Firing shots in the dark in Hunter
by Bénédicte Prot
Rafi Pitts’ remarkably intelligent Iranian film Hunter [+see also:
film profile], co-produced by ZDF/Arte with backing from Medienboard Berlin-Brandenburg, the FFA and the Berlinale World Cinema Fund, was presented in competition at the festival’s 60th edition. It is a film against arbitrary violence based on the idea that we cannot know what type of person we really want to kill, whose full subject only becomes clear in the final minute of a swiftly-handled story.
At first, the film seems to be structured round binary divisions: day work and night work – the only possibility for Ali, the film’s gloomy hero, played by Pitts, since he has done time in prison; the deafening hubbub of the city and the silence of the forest where Ali hunts down game, shotgun in hand; police and demonstrators (the film is set during the recent elections, although shooting had wrapped up before the riots took a turn for the worse)...Until Ali’s wife (Mitra Hajjar) and daughter are found dead after being caught in crossfire. This leaves them in doubt about who is to blame, as is announced coldly by a policeman who represents a bureaucracy that asks more questions than it answers – a deliberate choice on the part of a director who also defines his profession thus, based on his conviction that everyone has a right to their own interpretation, and so intentionally leaves a few elements unexplained.
With the binarism of things blurred in such a way, Ali, described by Pitts as a "time-bomb" in a rather universal Kafkaesque situation (despite the particular significance of the remark coming from an Iranian director), nevertheless picks up his marksman’s gear again to take his revenge on the policemen. He is soon caught on the edge of a forest where the two policemen who arrest him (one is corrupt, the other more human, wearing his uniform without conviction) get lost and quarrel vigorously in torrential rain.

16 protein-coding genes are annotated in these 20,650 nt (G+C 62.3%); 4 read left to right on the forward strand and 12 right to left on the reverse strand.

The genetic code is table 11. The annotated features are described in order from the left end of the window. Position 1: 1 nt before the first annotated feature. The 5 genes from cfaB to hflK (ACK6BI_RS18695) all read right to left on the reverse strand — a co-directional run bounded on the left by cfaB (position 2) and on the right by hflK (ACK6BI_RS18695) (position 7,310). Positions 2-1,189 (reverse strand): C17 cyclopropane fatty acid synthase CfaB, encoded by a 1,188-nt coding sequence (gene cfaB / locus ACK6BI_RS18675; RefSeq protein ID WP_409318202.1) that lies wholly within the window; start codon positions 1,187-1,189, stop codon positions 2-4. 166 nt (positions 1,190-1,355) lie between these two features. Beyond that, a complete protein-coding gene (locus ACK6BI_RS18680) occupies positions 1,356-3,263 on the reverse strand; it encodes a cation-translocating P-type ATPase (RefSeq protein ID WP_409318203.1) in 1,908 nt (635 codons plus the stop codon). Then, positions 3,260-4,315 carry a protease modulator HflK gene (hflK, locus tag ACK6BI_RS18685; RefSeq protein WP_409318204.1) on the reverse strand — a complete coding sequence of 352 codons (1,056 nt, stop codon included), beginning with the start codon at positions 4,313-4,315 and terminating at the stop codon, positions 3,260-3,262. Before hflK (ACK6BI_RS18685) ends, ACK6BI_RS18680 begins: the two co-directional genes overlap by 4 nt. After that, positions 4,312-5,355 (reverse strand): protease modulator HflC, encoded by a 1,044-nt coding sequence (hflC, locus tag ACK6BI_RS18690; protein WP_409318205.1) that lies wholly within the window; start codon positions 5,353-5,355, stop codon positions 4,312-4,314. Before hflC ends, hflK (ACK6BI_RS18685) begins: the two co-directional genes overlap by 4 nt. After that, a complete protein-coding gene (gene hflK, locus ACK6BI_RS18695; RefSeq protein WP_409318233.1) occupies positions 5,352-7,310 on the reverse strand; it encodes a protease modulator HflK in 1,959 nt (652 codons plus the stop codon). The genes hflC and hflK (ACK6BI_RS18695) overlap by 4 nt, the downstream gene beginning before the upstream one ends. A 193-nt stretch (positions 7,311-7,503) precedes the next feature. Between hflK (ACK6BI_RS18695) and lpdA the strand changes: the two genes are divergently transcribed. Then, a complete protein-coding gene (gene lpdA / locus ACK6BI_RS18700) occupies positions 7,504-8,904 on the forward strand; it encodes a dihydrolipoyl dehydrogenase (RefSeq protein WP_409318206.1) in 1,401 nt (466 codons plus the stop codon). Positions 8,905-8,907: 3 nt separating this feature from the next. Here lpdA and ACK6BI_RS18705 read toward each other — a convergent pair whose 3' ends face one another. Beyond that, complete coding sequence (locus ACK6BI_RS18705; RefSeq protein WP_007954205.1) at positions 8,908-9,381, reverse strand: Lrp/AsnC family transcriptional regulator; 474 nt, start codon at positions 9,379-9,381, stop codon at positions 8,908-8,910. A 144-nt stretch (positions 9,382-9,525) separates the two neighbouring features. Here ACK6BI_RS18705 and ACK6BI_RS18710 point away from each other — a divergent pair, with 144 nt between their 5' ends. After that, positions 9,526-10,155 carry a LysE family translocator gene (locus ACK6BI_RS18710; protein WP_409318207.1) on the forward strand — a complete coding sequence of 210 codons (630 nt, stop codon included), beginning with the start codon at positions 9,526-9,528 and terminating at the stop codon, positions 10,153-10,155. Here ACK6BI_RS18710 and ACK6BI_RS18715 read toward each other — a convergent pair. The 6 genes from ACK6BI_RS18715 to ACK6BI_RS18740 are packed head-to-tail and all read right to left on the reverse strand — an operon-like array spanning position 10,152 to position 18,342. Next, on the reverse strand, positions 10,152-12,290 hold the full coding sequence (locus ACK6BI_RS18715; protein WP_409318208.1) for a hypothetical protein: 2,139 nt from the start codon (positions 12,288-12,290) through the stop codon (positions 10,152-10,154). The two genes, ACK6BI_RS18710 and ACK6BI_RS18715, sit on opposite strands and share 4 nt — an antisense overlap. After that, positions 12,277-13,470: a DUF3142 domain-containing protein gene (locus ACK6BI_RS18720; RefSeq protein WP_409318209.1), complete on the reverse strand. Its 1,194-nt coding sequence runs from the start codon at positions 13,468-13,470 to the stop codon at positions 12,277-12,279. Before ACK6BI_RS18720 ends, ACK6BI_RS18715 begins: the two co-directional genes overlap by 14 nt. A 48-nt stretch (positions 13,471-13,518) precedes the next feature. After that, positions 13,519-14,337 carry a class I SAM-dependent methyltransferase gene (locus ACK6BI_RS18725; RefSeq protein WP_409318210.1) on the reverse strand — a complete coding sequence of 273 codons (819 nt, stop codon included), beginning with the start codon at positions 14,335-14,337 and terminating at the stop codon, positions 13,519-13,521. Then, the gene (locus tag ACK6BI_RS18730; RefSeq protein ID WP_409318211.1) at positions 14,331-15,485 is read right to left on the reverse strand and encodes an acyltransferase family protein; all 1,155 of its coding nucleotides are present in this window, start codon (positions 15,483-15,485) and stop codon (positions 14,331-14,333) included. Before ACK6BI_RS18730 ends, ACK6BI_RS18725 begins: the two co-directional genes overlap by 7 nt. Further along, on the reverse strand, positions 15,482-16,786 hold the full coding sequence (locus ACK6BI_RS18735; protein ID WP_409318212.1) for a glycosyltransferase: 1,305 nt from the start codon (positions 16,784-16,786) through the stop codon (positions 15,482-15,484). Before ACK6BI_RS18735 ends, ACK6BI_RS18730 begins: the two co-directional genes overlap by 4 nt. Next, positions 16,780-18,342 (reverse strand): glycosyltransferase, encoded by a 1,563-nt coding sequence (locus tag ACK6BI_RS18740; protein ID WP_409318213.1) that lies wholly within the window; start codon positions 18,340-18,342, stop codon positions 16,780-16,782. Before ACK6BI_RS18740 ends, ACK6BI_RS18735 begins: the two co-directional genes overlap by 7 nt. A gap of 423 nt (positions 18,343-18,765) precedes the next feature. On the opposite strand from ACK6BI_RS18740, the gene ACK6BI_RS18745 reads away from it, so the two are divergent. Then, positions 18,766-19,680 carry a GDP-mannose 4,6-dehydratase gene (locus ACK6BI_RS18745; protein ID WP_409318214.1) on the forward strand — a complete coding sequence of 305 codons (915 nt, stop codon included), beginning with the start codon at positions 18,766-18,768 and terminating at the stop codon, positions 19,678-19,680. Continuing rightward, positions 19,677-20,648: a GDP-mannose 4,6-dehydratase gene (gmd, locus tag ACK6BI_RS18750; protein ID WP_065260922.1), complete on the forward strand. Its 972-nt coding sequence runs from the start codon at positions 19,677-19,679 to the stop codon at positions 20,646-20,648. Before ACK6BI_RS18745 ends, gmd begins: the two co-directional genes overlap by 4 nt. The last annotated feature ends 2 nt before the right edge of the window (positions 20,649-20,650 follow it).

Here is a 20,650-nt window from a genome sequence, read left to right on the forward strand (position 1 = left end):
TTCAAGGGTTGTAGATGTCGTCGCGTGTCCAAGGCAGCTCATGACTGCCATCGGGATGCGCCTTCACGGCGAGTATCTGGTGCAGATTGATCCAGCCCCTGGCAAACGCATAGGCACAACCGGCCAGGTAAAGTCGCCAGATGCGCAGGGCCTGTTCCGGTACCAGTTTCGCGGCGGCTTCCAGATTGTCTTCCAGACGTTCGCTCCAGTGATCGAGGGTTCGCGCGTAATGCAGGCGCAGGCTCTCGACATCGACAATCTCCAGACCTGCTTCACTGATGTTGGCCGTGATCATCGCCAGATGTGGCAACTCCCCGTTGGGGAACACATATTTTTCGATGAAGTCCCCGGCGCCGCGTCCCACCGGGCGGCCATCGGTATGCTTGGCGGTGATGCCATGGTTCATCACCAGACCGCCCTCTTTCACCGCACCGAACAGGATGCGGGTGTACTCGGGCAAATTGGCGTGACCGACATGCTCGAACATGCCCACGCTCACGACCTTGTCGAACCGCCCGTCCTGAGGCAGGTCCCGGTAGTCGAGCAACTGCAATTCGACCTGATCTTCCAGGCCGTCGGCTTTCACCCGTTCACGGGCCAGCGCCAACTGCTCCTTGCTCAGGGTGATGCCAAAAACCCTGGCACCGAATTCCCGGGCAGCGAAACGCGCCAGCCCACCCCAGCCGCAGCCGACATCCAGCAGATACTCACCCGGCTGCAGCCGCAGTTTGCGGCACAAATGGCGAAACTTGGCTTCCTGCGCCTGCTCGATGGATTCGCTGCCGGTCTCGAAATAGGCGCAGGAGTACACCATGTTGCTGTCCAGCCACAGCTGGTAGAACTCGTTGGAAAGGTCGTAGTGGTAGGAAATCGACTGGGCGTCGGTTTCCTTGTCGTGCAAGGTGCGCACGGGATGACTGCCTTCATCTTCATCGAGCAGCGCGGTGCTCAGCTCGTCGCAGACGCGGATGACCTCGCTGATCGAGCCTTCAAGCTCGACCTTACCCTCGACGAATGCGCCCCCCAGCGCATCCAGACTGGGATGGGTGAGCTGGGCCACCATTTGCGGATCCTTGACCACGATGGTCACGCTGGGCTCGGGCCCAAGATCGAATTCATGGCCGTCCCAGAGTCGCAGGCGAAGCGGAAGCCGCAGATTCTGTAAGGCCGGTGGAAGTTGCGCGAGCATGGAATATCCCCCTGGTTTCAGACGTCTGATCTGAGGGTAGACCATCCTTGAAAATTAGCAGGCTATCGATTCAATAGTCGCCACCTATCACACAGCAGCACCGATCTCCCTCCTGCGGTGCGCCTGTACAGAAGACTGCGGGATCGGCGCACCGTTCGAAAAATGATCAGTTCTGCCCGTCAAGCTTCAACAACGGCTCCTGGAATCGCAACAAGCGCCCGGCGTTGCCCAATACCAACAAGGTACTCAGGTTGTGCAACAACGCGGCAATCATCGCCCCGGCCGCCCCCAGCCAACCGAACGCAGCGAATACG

The "good" policeman then gives Ali the chance to shoot down another uniform in order to get rid of his colleague, a situation whose outcome means that without knowing who is in this uniform, even when you think you are aiming at your victim with a sniper’s precision, in the end you always commit a totally arbitrary act.
The subject (which hinges not on conceptual developments but truly blends into the story) is beautiful, the levels of interpretation and references manifold, and the structure complex, despite its transparent appearance. Here, Pitts treats viewers to an intellectually highbrow, human and utterly masterful auteur film.
(Translated from French)
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